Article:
(Saint Etienne live in 1993, by dexter_mixwith)
I could also put this post in a Charity Shoppin' style deal: Hampstead's Oxfam yielded up a goodly number of bargains yesterday. But I'll concentrate on the CD purchase which interested me most (because although Blur's Great Escape and the Commitments soundtrack are lovely and nostalgic, they're not much new to me), Saint Etienne's Too Young To Die, a singles collection collating 1990-1995 in the world of Stanley, Wiggs et al.
My first dalliance with Saint Etienne came around Christmas 1995 when I got the Hits 96 cassette compilation. You know the sort, a knock-off Now variation, it had (if I remember correctly) a fairly wide variety on it, from Robson & Jerome to Oasis to Cher to a comedy version of the Blind Date theme tune. It had one indie-ish side out of four, and that included He's On The Phone. This summed up Saint Etienne's pop-perfect bedsit tales, the indie-dance stylings combining with sumptuous female vocals leading me to more appreciate the next thing I heard by the band. This was Only Love Can Break Your Heart, just recently revealed to me to be a cover of After The Goldrush-era Neil Young. I stand ashamed. This, this was pop perfection, even more so than He's On The Phone and it slid in so nicely amongst the electro-lite stylings of Happy Mondays and New Order on The Greatest Album In The World... Ever, for the unfamiliar an interminable series of indie compilations.
Listening to the Young original now is strange, as I'm so used to the Moira Lambert-led cover, with its dreamy, hazy feel and sooo 1991 beats. The cover takes up Young's plaintive piano piece and adds a euphoric beauty, those vocals just kind of tucked in at the back. It's the sound of my adolescence, once again, which makes it all the more odd to me that I never pursued it any further. But, no time like the present. Only Love Can Break Your Heart, in all its dreamy prettiness, is track one on the singles comp.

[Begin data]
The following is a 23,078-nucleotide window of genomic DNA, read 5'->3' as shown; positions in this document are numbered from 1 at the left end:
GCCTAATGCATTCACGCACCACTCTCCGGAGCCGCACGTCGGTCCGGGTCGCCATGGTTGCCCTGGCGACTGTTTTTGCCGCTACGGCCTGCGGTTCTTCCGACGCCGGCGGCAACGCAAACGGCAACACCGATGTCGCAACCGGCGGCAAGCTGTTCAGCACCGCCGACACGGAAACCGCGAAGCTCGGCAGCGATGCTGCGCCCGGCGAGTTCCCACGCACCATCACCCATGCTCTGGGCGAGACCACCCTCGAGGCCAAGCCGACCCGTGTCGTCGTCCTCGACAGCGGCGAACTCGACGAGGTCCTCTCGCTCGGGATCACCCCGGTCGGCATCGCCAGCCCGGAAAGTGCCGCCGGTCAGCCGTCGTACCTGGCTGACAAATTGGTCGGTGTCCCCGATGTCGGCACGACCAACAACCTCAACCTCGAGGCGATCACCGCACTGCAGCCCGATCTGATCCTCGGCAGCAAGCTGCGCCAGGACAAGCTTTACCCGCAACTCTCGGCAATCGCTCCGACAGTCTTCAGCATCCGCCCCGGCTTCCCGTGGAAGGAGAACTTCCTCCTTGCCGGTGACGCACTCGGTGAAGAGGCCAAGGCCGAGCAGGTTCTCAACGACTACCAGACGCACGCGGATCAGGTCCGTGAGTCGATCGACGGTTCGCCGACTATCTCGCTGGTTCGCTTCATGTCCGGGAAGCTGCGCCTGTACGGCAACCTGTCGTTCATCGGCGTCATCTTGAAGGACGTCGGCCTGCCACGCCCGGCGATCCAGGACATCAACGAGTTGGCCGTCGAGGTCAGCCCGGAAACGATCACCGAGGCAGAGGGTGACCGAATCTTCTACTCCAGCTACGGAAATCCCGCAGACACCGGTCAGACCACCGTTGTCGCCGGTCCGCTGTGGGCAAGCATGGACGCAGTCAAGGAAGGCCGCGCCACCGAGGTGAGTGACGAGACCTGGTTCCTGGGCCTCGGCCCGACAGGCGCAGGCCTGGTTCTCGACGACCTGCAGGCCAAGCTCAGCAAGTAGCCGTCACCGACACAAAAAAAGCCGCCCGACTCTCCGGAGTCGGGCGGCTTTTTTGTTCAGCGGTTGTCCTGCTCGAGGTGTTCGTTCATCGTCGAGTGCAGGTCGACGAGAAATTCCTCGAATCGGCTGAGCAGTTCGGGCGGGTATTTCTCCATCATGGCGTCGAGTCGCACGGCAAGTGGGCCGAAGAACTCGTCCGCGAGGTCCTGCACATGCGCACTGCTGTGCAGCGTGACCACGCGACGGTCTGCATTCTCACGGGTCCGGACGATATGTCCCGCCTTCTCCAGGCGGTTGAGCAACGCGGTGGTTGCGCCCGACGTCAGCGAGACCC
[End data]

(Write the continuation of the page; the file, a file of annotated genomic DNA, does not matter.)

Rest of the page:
Neil Young - Only Love Can Break Your Heart
Saint Etienne - Only Love Can Break Your Heart
Which brings me to track two, which took me by surprise. The Wratten/Hiscock credit didn't register. But of course, it's the Field Mice's classic in electro-pop format, and very lovely it is too. Saint Etienne is pop in the same wasy as, say, Cinerama was pop: knowing but loving, well-constructed in the pop vein but not intended to aim for the lowest common denominator that today's charts aim at. If you're not massively familiar with the original, the chorus will take you by surprise. But love it and cherish it, the song in all its forms, for its a beautiful. I post the music with a dedication to Colin, wherever he might be.
Field Mice - Let's Kiss & Make Up
Saint Etienne - Kiss & Make Up
Artist: Saint Etienne
Recommended: Smash The System: Singles 1990-99
More: Hype Machine; elbo.ws
If you like this you might like: Dubstar - The Best Of
Tags: Saint Etienne; pop; electronica; Neil Young; Field Mice